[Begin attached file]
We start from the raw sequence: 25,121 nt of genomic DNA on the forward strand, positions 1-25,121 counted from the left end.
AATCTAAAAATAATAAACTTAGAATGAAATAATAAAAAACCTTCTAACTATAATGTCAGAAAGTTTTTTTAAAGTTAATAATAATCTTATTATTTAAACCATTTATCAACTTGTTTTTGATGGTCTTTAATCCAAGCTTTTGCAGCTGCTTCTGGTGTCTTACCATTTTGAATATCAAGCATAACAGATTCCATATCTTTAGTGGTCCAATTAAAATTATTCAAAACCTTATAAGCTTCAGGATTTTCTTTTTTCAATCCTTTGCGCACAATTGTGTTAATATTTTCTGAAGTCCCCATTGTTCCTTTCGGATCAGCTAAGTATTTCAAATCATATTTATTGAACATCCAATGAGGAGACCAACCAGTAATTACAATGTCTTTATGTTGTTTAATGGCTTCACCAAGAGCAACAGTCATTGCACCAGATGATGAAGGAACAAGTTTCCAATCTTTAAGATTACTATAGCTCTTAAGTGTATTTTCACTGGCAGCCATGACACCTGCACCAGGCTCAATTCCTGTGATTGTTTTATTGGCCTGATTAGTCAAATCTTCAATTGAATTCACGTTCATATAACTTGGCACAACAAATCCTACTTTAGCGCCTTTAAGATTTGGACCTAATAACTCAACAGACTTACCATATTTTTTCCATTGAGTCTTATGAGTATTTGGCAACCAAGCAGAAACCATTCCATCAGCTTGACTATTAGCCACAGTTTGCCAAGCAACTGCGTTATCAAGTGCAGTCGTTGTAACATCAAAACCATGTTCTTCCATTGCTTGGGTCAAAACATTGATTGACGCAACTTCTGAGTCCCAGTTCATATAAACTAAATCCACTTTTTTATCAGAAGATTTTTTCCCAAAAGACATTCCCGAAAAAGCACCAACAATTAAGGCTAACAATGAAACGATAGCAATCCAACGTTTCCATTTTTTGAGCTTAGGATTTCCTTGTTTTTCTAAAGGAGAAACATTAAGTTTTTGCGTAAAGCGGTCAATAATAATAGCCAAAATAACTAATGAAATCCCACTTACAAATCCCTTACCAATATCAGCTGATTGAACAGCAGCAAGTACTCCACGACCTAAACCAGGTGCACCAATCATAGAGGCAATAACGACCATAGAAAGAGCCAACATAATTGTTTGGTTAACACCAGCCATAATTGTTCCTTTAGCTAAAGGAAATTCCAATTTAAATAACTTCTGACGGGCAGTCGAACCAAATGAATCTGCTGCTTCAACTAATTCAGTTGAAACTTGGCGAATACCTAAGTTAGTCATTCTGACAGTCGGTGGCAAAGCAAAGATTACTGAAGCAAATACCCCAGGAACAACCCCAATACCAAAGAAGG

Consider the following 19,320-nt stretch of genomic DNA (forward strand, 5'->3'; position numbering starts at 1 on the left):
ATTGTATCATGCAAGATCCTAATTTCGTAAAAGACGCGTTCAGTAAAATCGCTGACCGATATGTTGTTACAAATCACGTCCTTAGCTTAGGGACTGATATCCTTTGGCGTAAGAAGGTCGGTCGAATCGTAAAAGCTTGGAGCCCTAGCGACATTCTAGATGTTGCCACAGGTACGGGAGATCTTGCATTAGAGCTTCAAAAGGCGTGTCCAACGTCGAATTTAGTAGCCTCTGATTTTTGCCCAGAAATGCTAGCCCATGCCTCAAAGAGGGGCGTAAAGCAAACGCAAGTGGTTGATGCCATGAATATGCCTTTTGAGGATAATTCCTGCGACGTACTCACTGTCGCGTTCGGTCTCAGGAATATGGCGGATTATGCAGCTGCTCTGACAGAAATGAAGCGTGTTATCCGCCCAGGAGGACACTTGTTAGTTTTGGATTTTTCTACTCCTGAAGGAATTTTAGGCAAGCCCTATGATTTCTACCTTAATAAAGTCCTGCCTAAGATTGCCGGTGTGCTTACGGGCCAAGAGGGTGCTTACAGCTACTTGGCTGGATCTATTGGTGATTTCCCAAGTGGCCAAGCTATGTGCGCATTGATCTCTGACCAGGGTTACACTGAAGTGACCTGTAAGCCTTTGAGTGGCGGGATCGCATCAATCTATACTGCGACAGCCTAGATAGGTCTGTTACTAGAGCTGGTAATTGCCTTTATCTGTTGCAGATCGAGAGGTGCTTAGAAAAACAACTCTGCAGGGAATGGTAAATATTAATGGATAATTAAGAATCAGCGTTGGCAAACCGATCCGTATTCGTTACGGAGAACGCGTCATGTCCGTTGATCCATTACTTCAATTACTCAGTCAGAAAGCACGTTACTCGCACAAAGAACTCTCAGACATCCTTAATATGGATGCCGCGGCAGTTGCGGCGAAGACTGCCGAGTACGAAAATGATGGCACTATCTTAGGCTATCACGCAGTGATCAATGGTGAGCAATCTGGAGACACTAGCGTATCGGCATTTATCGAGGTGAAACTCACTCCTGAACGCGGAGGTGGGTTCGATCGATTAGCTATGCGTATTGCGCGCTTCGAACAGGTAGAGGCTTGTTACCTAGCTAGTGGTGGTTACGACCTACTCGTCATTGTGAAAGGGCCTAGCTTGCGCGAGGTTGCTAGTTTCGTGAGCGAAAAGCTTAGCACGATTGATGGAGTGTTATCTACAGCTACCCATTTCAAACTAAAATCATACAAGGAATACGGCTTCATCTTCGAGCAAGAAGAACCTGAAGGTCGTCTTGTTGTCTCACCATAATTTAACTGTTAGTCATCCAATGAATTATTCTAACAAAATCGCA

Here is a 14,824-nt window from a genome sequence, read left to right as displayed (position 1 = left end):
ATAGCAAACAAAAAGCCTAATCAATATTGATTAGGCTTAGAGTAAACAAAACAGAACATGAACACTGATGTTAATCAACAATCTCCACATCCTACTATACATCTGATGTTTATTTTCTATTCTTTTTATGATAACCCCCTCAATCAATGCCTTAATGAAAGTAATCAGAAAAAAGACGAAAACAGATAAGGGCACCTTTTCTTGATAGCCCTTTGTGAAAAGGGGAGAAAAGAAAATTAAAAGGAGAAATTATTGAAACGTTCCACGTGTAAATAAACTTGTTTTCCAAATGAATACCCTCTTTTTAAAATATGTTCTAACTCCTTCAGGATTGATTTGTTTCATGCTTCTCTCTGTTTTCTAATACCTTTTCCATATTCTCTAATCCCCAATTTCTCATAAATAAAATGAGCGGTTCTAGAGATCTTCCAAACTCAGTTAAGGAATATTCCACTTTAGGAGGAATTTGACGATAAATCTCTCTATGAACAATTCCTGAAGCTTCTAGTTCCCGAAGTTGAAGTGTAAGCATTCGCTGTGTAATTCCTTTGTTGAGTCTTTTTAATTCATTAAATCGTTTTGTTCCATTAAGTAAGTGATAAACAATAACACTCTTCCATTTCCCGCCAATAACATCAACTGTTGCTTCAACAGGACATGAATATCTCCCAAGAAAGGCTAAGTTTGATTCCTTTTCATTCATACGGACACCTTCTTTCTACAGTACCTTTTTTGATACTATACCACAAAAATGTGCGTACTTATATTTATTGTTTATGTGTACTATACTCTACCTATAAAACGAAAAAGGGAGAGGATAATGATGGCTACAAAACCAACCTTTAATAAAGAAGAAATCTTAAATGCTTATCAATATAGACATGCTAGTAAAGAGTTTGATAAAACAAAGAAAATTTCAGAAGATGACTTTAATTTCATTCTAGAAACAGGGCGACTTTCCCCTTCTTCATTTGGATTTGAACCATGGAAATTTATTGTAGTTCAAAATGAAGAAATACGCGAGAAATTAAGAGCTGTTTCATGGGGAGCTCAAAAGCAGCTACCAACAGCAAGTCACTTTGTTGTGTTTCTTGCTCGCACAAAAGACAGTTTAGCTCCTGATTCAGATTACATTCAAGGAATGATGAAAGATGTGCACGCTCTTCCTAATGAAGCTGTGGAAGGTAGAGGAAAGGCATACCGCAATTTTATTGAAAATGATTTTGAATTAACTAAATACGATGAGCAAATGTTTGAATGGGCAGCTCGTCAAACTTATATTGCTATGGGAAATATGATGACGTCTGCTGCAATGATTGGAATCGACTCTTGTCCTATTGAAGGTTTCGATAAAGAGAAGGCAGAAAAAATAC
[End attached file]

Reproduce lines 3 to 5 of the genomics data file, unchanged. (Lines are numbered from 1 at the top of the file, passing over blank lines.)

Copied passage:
Consider the following 19,320-nt stretch of genomic DNA (forward strand, 5'->3'; position numbering starts at 1 on the left):
ATTGTATCATGCAAGATCCTAATTTCGTAAAAGACGCGTTCAGTAAAATCGCTGACCGATATGTTGTTACAAATCACGTCCTTAGCTTAGGGACTGATATCCTTTGGCGTAAGAAGGTCGGTCGAATCGTAAAAGCTTGGAGCCCTAGCGACATTCTAGATGTTGCCACAGGTACGGGAGATCTTGCATTAGAGCTTCAAAAGGCGTGTCCAACGTCGAATTTAGTAGCCTCTGATTTTTGCCCAGAAATGCTAGCCCATGCCTCAAAGAGGGGCGTAAAGCAAACGCAAGTGGTTGATGCCATGAATATGCCTTTTGAGGATAATTCCTGCGACGTACTCACTGTCGCGTTCGGTCTCAGGAATATGGCGGATTATGCAGCTGCTCTGACAGAAATGAAGCGTGTTATCCGCCCAGGAGGACACTTGTTAGTTTTGGATTTTTCTACTCCTGAAGGAATTTTAGGCAAGCCCTATGATTTCTACCTTAATAAAGTCCTGCCTAAGATTGCCGGTGTGCTTACGGGCCAAGAGGGTGCTTACAGCTACTTGGCTGGATCTATTGGTGATTTCCCAAGTGGCCAAGCTATGTGCGCATTGATCTCTGACCAGGGTTACACTGAAGTGACCTGTAAGCCTTTGAGTGGCGGGATCGCATCAATCTATACTGCGACAGCCTAGATAGGTCTGTTACTAGAGCTGGTAATTGCCTTTATCTGTTGCAGATCGAGAGGTGCTTAGAAAAACAACTCTGCAGGGAATGGTAAATATTAATGGATAATTAAGAATCAGCGTTGGCAAACCGATCCGTATTCGTTACGGAGAACGCGTCATGTCCGTTGATCCATTACTTCAATTACTCAGTCAGAAAGCACGTTACTCGCACAAAGAACTCTCAGACATCCTTAATATGGATGCCGCGGCAGTTGCGGCGAAGACTGCCGAGTACGAAAATGATGGCACTATCTTAGGCTATCACGCAGTGATCAATGGTGAGCAATCTGGAGACACTAGCGTATCGGCATTTATCGAGGTGAAACTCACTCCTGAACGCGGAGGTGGGTTCGATCGATTAGCTATGCGTATTGCGCGCTTCGAACAGGTAGAGGCTTGTTACCTAGCTAGTGGTGGTTACGACCTACTCGTCATTGTGAAAGGGCCTAGCTTGCGCGAGGTTGCTAGTTTCGTGAGCGAAAAGCTTAGCACGATTGATGGAGTGTTATCTACAGCTACCCATTTCAAACTAAAATCATACAAGGAATACGGCTTCATCTTCGAGCAAGAAGAACCTGAAGGTCGTCTTGTTGTCTCACCATAATTTAACTGTTAGTCATCCAATGAATTATTCTAACAAAATCGCA

Here is a 14,824-nt window from a genome sequence, read left to right as displayed (position 1 = left end):